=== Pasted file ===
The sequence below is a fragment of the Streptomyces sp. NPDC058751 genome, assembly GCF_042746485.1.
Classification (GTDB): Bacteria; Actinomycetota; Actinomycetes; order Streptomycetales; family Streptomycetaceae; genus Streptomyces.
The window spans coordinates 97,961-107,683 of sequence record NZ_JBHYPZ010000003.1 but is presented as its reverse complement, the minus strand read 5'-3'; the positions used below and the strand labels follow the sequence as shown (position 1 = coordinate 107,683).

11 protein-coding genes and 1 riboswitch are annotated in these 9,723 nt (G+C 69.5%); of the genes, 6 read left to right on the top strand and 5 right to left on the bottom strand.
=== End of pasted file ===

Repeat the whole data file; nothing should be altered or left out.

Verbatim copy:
The sequence below is a fragment of the Streptomyces sp. NPDC058751 genome, assembly GCF_042746485.1.
Classification (GTDB): Bacteria; Actinomycetota; Actinomycetes; order Streptomycetales; family Streptomycetaceae; genus Streptomyces.
The window spans coordinates 97,961-107,683 of sequence record NZ_JBHYPZ010000003.1 but is presented as its reverse complement, the minus strand read 5'-3'; the positions used below and the strand labels follow the sequence as shown (position 1 = coordinate 107,683).

11 protein-coding genes and 1 riboswitch are annotated in these 9,723 nt (G+C 69.5%); of the genes, 6 read left to right on the top strand and 5 right to left on the bottom strand.